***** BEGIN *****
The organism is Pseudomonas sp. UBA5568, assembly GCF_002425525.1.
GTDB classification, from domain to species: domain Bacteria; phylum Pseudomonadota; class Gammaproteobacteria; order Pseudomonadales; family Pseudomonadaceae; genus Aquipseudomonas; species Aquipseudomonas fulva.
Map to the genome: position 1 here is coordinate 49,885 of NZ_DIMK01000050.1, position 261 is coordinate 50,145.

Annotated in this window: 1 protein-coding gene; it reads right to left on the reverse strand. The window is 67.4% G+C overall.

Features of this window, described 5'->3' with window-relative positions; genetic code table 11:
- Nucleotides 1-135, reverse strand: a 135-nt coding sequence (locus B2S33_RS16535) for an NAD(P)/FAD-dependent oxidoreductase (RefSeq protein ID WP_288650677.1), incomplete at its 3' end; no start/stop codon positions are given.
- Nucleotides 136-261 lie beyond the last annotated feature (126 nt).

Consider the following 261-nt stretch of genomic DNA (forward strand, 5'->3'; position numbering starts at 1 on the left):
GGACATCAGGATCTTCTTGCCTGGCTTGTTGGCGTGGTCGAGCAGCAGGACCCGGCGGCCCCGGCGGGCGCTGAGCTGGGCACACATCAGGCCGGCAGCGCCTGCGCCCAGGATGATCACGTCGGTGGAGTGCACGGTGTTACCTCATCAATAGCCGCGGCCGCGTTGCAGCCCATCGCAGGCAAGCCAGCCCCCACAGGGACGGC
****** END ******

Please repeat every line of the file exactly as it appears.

The organism is Pseudomonas sp. UBA5568, assembly GCF_002425525.1.
GTDB classification, from domain to species: domain Bacteria; phylum Pseudomonadota; class Gammaproteobacteria; order Pseudomonadales; family Pseudomonadaceae; genus Aquipseudomonas; species Aquipseudomonas fulva.
Map to the genome: position 1 here is coordinate 49,885 of NZ_DIMK01000050.1, position 261 is coordinate 50,145.

Annotated in this window: 1 protein-coding gene; it reads right to left on the reverse strand. The window is 67.4% G+C overall.

Features of this window, described 5'->3' with window-relative positions; genetic code table 11:
- Nucleotides 1-135, reverse strand: a 135-nt coding sequence (locus B2S33_RS16535) for an NAD(P)/FAD-dependent oxidoreductase (RefSeq protein ID WP_288650677.1), incomplete at its 3' end; no start/stop codon positions are given.
- Nucleotides 136-261 lie beyond the last annotated feature (126 nt).

Consider the following 261-nt stretch of genomic DNA (forward strand, 5'->3'; position numbering starts at 1 on the left):
GGACATCAGGATCTTCTTGCCTGGCTTGTTGGCGTGGTCGAGCAGCAGGACCCGGCGGCCCCGGCGGGCGCTGAGCTGGGCACACATCAGGCCGGCAGCGCCTGCGCCCAGGATGATCACGTCGGTGGAGTGCACGGTGTTACCTCATCAATAGCCGCGGCCGCGTTGCAGCCCATCGCAGGCAAGCCAGCCCCCACAGGGACGGC